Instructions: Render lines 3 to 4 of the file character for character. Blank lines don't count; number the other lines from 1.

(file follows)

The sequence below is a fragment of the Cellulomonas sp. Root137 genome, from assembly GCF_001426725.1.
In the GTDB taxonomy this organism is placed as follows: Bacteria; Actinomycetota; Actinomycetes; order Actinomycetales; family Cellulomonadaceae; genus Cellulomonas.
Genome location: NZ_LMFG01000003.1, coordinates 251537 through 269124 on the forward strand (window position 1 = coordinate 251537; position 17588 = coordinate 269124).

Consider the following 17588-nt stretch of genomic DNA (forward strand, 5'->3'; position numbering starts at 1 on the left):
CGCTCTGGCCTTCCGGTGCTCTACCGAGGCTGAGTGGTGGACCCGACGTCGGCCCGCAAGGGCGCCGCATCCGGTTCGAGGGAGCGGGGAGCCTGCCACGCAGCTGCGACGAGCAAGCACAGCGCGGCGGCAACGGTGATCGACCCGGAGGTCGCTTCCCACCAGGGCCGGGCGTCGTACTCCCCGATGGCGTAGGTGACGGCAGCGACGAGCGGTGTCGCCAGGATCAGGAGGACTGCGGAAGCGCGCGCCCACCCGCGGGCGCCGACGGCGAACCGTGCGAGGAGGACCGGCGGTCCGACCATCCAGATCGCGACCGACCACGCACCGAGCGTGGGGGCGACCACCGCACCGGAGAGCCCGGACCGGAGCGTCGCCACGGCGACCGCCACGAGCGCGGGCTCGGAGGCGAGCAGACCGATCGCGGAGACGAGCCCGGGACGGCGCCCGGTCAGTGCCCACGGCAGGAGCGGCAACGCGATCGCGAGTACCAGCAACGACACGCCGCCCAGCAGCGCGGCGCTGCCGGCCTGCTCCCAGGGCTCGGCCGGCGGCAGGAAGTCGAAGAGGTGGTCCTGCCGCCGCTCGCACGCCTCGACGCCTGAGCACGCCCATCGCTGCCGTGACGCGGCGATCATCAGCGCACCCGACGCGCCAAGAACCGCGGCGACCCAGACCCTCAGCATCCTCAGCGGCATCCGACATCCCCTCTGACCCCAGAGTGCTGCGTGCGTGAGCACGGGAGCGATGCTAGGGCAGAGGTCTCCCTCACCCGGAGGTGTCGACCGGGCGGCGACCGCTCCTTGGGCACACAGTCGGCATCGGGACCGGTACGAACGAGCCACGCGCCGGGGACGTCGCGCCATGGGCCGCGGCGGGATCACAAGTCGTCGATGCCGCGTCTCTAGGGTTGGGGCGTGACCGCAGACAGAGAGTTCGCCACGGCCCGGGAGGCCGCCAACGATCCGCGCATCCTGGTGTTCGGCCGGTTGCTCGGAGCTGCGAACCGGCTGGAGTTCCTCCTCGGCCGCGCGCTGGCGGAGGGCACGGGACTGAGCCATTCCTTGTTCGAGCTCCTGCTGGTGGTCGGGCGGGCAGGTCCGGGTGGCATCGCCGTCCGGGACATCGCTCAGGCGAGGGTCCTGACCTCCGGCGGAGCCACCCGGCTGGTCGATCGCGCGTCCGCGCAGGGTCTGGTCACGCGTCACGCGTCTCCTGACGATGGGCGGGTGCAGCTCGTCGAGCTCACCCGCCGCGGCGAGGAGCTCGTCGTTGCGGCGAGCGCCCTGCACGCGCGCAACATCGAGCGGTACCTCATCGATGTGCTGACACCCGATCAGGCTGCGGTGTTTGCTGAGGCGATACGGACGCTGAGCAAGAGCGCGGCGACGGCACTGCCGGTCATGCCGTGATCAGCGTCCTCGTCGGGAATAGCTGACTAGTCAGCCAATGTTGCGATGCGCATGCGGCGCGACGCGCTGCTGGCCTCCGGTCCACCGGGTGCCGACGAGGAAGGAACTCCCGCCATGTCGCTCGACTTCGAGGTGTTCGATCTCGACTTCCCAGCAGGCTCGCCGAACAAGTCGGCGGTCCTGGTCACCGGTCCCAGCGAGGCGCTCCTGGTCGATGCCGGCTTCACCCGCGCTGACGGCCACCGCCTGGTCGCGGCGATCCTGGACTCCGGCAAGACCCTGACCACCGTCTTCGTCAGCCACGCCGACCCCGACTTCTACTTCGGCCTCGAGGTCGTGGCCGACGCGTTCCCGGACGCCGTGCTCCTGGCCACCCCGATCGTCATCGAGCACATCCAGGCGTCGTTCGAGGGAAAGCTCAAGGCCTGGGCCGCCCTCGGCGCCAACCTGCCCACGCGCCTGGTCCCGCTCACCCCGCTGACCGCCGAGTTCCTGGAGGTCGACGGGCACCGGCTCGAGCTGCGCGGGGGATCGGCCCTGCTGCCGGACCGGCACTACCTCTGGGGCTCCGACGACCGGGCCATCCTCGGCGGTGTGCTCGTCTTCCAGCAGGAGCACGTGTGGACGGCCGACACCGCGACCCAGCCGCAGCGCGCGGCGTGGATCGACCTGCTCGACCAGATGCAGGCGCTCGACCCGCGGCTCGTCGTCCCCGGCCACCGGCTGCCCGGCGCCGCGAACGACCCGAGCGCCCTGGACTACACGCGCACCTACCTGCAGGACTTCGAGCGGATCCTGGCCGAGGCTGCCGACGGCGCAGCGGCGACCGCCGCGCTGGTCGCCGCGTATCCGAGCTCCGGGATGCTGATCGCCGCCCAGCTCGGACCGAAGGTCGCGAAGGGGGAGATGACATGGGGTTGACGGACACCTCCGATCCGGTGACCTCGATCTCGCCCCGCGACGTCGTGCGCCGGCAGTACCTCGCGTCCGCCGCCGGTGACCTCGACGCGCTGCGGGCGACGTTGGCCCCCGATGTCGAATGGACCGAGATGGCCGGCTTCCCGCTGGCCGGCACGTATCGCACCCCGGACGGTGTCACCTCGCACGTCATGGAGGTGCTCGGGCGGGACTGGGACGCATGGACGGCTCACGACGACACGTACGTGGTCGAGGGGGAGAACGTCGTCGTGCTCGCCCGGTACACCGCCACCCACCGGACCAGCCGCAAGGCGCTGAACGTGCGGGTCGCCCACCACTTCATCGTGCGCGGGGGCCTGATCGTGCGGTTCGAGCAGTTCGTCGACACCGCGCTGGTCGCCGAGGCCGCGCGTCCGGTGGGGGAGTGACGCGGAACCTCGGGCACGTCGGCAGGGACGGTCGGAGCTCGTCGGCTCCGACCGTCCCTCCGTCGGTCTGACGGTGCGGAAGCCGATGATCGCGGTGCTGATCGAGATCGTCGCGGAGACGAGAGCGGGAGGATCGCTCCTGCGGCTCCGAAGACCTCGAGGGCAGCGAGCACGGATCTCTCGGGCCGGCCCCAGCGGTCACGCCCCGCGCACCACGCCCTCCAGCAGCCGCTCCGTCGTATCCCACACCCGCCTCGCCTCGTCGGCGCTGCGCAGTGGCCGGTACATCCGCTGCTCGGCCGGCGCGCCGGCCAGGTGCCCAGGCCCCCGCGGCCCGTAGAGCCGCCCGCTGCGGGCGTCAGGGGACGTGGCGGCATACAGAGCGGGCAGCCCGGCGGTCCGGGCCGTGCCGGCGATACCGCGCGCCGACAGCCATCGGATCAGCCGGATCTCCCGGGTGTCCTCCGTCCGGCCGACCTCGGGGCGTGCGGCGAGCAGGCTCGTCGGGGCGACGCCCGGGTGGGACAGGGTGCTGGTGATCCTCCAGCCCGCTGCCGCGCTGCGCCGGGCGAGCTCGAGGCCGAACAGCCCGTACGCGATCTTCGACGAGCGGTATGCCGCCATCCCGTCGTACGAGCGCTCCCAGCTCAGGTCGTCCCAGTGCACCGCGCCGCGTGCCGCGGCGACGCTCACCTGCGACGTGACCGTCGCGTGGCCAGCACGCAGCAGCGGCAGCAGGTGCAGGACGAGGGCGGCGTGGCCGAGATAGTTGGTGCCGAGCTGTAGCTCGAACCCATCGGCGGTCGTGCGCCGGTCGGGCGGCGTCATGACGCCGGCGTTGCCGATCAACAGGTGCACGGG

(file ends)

Genome location: NZ_LMFG01000003.1, coordinates 251537 through 269124 on the forward strand (window position 1 = coordinate 251537; position 17588 = coordinate 269124).

Consider the following 17588-nt stretch of genomic DNA (forward strand, 5'->3'; position numbering starts at 1 on the left):